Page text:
By Joel Warner
By Michael Roberts
By Alan Prendergast
By Michael Roberts
By Michael Roberts
By Amber Taufen
By Patricia Calhoun
By William Breathes
"Who stayed in the living room with you?"
"Monkey Boy and that young kid," he says, referring to Maurice and Jacob "Smiley" Casados. "There was Monkey Boy watching me. There was another boy watching her."
"What are you doing?"
It's time for more Uncle Joe heroics. "I am thinking about hitting this guy...gettin' the strength to knock him out. And I was going to go after the other one and knock him out and run out with her," he says, then shakes his head. "But I have two kids in the bedroom still sleepin'...My main concern is them. If they weren't there, it would have been a different story, let me tell you."
"Did people come out of the back room?"
"They came out...they went to the front, by the front door. They go out except for Danny Boy. They went out like there was somethin' chasing them."
"What did Danny do?"
"Danny stayed there...I tell Danny Boy, screaming at him, 'You better not mess with her. You better take her to the hospital. You better drop her off at her house. Don't fuck with her.'"
"What did Danny tell you?" Randall asks quietly.
"'Oh, Uncle Joe, I am going to take her home,'" he says. "Like a good little boy." The gang left with the girl about 4:30 a.m.
"Let me ask you, what did you do then, after they all left and you closed the door?"
"I started praying."
Kaplan objects to the statement on grounds that it isn't relevant. "I'd ask that it be stricken," he says, and Villano complies.
"Did you call the police?"
"I was scared."
"Scared of who?"
The next morning, Uncle Joe cleaned up his house. He found a lot of beer and liquor bottles and the girl's clothes and her Nikes. "I looked inside the pants. There was a pack of Marlboros, and I smoked one."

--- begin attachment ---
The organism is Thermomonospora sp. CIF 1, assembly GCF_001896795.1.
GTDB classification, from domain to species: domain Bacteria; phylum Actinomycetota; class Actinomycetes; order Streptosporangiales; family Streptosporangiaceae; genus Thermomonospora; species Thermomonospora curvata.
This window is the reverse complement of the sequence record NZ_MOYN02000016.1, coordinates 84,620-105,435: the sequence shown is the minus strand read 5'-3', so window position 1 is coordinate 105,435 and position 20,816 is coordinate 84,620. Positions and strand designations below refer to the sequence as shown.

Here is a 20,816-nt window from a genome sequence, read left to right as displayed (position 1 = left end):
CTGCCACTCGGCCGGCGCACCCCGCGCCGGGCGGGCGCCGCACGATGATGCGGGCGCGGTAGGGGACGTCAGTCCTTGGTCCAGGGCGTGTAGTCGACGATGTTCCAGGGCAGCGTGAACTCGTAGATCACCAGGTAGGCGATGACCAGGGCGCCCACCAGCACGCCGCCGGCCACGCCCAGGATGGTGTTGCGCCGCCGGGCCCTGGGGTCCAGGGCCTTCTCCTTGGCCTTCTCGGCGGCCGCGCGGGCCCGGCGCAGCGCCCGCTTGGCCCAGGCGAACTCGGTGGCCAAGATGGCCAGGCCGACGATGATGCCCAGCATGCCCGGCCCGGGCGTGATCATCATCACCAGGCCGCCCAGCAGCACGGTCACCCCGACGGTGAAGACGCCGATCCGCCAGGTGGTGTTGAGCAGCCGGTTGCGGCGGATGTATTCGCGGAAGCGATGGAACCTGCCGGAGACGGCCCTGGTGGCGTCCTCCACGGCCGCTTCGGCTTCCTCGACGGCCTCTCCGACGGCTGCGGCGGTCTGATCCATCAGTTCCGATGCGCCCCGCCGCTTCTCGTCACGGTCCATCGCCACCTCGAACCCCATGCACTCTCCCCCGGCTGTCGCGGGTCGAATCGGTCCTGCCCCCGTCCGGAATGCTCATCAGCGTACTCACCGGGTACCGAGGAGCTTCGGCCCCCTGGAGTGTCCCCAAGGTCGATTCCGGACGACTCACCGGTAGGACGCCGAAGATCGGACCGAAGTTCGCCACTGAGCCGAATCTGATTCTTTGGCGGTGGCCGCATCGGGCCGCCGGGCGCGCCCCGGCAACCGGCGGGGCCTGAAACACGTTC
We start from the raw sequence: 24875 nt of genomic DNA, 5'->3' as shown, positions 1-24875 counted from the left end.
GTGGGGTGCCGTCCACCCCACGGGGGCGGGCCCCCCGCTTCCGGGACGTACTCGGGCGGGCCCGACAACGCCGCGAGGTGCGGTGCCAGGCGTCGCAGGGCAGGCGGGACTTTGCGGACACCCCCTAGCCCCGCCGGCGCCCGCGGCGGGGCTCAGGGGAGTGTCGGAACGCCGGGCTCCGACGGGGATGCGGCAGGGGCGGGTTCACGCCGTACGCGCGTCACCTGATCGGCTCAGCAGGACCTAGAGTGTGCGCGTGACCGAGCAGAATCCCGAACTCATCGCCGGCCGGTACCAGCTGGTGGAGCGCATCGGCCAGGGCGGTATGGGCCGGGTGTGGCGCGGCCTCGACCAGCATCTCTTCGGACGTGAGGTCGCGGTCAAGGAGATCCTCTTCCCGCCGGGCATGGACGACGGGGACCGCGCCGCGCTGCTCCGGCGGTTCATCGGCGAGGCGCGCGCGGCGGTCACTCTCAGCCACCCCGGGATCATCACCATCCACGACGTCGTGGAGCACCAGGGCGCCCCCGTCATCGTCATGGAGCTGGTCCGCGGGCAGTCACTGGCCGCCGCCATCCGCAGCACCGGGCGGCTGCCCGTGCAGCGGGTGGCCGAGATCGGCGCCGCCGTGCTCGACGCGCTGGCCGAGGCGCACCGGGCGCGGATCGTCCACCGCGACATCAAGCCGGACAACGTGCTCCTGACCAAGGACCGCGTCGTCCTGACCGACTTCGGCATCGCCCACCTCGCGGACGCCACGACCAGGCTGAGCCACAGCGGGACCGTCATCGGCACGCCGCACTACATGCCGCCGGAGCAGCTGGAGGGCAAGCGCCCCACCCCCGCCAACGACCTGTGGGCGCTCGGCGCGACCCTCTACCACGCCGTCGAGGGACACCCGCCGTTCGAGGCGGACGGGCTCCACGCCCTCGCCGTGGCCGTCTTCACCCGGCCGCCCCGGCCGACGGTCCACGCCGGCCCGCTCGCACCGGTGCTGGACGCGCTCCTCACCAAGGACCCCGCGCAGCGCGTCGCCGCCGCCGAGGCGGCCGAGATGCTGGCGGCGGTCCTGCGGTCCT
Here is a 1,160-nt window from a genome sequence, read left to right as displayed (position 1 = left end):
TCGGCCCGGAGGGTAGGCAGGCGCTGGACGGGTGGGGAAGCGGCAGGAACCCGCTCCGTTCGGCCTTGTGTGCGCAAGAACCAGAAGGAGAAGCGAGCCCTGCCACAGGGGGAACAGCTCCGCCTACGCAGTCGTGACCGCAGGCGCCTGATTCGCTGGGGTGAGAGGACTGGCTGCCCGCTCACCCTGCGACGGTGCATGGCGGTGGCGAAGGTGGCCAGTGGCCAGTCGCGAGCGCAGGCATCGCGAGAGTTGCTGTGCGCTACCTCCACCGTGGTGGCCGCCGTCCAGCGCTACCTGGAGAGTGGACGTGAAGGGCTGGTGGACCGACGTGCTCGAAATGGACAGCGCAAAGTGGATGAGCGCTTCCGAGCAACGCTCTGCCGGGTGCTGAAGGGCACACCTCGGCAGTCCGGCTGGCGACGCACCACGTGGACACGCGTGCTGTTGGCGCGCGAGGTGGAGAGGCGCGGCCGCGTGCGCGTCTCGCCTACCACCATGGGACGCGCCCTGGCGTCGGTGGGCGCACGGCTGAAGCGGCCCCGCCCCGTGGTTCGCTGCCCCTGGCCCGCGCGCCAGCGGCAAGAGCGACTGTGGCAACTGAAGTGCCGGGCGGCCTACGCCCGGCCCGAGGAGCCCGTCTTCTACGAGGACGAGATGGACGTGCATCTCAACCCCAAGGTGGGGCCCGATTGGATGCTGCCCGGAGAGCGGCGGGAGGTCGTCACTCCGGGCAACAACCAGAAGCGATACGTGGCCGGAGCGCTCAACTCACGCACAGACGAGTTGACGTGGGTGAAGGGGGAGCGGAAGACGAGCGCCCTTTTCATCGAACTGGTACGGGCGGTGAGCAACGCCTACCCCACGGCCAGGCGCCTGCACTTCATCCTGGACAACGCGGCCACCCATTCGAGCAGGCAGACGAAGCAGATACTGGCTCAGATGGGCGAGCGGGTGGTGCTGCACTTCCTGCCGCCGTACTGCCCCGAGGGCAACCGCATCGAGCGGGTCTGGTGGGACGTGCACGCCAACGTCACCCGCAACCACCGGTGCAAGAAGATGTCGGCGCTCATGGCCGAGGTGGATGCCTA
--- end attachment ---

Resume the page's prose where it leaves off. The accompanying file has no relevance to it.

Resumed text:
"Anything else in the pants?"
"I found a prayer card. It broke me up."
As he was cleaning up, his son woke. "I said, 'Come here, hijito. Look at what these Bloods did. I don't want you to be part of no gang.'"
About 10 a.m., Danny returned to the house. "He tried to get my boy to put them shoes on. 'Here. Try these on.'"
"What did you do?"
"I said, 'Don't put those shoes on. Don't try them on. Danny is going to take them back to the girl. Them are hers.'"
Danny took the clothes and shoes, as well as a bag of bloody sheets, out to a dumpster in the alley.
"You told us earlier you found a prayer card in her pants. Did Danny take it?"
"No," Uncle Joe says. "In case I got shot, they dust me, I stuffed it under the sink."
Randall holds up a plastic bag with a card in it. "I show you what has been marked as People's Exhibit 30. Can you tell me what that is?"
"That is her card." The prosecutor lets this sink in. Only a few days ago, Bakke read from the card in her opening. See I have not forgotten you. I have carved you in the palm of my hands.
Several days later, Zig Zag and Danny returned to take the mattress. Uncle Joe helped.
"Why did you do that?"
"I am not going to say no to them guys. I'm not crazy."
In fact, Randall points out, Jose Martinez said nothing until the police came looking for him. Uncle Joe explains that he had been asking his family what to do. "This doesn't happen every day. I asked my sister, my other sister, my daughter, her husband, one of my other daughter's husband." But no one would help. "They turned their backs on me...I am trying to figure out what to do. I have the police on this side. I've got the Bloods on that side. I am right in the middle."
As for the witness-protection program he was put in after he agreed to testify against the Bloods, "I was given $1,000; a U-Haul was loaded up," Uncle Joe says. "Wherever a thousand bucks would take you, which ain't too far, that is where I went."
All day long, the courtroom has been packed. Loraine Bartles and her sixteen-year-old son sit on the bench outside, waiting for someone to leave so they can take their seats. As a woman exits, Bartles sends her son inside.
"Pancho is my husband's nephew," she explains. "I talk to my son every day about staying out of gangs. I brought him here because he wanted to see Pancho and because I wanted him to see how serious this really is.
"It's so hard to raise kids now. There's nothing for them to do. He wants this and he wants that...I tell him to get a job. He had one at the beginning of the summer but lost it."
Long ago, Bartles recalls, she used to babysit for the defendant and his sisters. "Pancho was a good kid, always happy...They're a good family, always together. He has like five uncles and six aunts.